Sangley has Chinese roots, too
COMMONSENSE - Marichu A. Villanueva (The Philippine Star) - February 21, 2020 - 12:00am

Did you know that Sangley Point in Cavite City has Chinese origin? I must admit I did not know this part of our Philippine history that Sangley Point – the erstwhile American airfield – was once known, or called, as Xiang-li. This bit of Philippine history was shared to us by Cavite Governor Jonvic Remulla who was our featured guest in our Kapihan sa Manila Bay last Wednesday at Café Adriatico in Remedios Circle, Malate. Roughly translated in Chinese Hokkien dialect, “xiang-li” means a tradesman.

Remulla traced the historical roots of Sangley a few days after he joined President Rodrigo Duterte in the inauguration of the P486.028 million airport rehabilitation project of the Department of Transportation (DOTr). President Duterte ordered the DOTr to construct the Sangley Airport to ease congestion at the Ninoy Aquino International Airport (NAIA).

But the provincial government of Cavite headed by Gov. Remulla has bigger and long-term plans for Sangley Airport. In fact, they awarded last week the contract for the Phase 1 of the Sangley Point International Airport Project to the consortium of Lucio Tan’s MacroAsia Corp. and China Communications Construction Co. (CCCC) Ltd.

The first phase of the project would build one runway and a 4.6 kilometer (km) Sangley-Kawit Connector Road at cost of about $4 billion. With timetable of construction from 2022-2023, it will have annual capacity of 25 million passengers. The next phase would cost about  $6 billion to construct two additional runways over a four-year period, with annual capacity for 75 million passengers. Thus, at the end of the project, there would be four runways at Sangley airport, with annual total capacity for 130 million passengers.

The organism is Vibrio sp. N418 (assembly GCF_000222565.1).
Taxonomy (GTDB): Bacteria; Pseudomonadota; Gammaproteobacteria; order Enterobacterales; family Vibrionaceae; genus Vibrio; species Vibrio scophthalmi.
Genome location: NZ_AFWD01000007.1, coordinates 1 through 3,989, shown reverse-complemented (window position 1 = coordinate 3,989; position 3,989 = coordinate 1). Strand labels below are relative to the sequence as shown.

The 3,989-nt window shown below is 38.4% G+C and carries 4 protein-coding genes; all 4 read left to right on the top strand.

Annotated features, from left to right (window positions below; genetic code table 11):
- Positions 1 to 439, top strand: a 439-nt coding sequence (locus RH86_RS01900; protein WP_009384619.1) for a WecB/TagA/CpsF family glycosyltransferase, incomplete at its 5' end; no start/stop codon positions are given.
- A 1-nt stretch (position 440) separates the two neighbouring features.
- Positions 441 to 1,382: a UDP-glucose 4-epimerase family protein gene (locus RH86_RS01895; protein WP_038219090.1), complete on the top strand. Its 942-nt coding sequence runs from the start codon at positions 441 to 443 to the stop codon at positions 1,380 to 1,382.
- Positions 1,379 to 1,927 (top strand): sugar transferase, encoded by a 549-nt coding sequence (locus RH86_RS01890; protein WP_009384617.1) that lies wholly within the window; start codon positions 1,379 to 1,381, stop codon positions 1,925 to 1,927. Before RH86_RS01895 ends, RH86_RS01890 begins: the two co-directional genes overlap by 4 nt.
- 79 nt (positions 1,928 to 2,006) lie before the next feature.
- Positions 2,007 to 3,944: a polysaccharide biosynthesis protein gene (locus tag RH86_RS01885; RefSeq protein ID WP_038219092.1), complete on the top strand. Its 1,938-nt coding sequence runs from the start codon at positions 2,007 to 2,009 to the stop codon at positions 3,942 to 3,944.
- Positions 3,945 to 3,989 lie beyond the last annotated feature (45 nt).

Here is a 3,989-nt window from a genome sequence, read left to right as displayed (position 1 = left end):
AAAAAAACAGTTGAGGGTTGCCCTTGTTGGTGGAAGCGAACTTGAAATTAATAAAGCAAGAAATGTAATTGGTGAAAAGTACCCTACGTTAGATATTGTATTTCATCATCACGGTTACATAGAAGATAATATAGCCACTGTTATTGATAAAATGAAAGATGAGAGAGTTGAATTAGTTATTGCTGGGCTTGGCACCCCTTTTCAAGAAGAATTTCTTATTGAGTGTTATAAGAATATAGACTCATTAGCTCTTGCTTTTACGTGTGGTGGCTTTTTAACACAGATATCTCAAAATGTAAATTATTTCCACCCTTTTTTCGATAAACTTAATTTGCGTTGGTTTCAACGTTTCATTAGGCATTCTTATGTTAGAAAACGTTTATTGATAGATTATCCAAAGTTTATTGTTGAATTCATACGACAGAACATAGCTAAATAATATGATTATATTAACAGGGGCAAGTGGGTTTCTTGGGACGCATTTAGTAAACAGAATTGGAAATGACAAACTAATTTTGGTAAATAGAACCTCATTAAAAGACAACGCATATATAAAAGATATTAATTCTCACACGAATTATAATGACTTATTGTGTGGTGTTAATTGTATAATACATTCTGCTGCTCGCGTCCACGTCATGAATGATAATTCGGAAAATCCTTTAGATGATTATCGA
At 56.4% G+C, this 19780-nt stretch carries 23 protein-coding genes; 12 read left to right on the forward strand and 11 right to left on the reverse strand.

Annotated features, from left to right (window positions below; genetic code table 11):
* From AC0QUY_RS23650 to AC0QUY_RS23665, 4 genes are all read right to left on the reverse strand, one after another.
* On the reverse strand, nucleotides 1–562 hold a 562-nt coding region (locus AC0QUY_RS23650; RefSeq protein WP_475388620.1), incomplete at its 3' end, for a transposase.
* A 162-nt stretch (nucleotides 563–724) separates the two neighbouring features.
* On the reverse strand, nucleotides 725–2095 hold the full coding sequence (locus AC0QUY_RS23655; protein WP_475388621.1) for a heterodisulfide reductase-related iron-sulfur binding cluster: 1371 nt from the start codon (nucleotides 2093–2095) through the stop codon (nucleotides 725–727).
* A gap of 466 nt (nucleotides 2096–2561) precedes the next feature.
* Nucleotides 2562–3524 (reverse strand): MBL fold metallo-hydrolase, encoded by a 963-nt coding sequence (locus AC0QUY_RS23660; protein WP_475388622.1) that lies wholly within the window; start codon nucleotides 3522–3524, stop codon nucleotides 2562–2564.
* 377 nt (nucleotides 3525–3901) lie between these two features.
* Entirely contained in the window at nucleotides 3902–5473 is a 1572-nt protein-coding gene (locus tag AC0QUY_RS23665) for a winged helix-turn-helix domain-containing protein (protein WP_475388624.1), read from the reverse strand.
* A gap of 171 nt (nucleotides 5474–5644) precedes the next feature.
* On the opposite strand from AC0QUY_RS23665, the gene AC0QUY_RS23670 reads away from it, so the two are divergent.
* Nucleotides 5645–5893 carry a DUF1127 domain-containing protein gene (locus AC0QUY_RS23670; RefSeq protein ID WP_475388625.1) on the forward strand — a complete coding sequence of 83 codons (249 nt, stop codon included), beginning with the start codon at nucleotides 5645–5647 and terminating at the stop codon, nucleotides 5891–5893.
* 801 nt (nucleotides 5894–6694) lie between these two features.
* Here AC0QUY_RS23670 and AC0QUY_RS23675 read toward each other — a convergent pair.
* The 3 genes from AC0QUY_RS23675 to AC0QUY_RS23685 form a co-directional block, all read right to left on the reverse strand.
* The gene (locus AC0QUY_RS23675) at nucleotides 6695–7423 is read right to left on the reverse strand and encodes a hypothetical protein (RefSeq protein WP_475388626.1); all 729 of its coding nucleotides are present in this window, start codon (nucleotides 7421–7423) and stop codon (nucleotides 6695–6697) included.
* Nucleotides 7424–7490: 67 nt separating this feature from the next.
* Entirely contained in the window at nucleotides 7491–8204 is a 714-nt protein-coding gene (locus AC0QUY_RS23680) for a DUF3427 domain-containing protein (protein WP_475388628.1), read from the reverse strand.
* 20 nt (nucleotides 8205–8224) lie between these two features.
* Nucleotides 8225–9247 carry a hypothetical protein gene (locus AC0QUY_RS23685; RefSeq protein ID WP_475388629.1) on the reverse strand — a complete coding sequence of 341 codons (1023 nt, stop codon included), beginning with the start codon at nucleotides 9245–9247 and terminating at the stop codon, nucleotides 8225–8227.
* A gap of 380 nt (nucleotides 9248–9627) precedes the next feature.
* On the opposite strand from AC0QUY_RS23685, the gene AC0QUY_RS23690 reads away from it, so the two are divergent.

However, Remulla rued this project was also affected by the 2019 coronavirus disease, or COVID-19. Hence, the contract is not perfected yet, Remulla admitted. Since there is no indication yet how soon China will ease their countrywide travel and transport lockdown to contain the spread of COVID-19, consequently, the Sangley project likewise faces slight delay.

Remulla grudgingly conceded the Sangley project takeoff will have to wait until such a time the top Chinese executives from the CCCC could physically be present here in the Philippines to sign the contract as required by their laws in Beijing.

“This is not just a project for Cavite but for the entire Philippines,” Gov. Remulla declared.

This early, Gov. Remulla announced his every intention to see through the completion of the Sangley airport project, hopefully six years from now. He is on his first term as the incumbent Governor of Cavite. He previously served for six years as provincial governor but gave way to his older brother, Crispin “Boying” Remulla who is now back at the House of Representatives serving the newly created 7th congressional district of Cavite.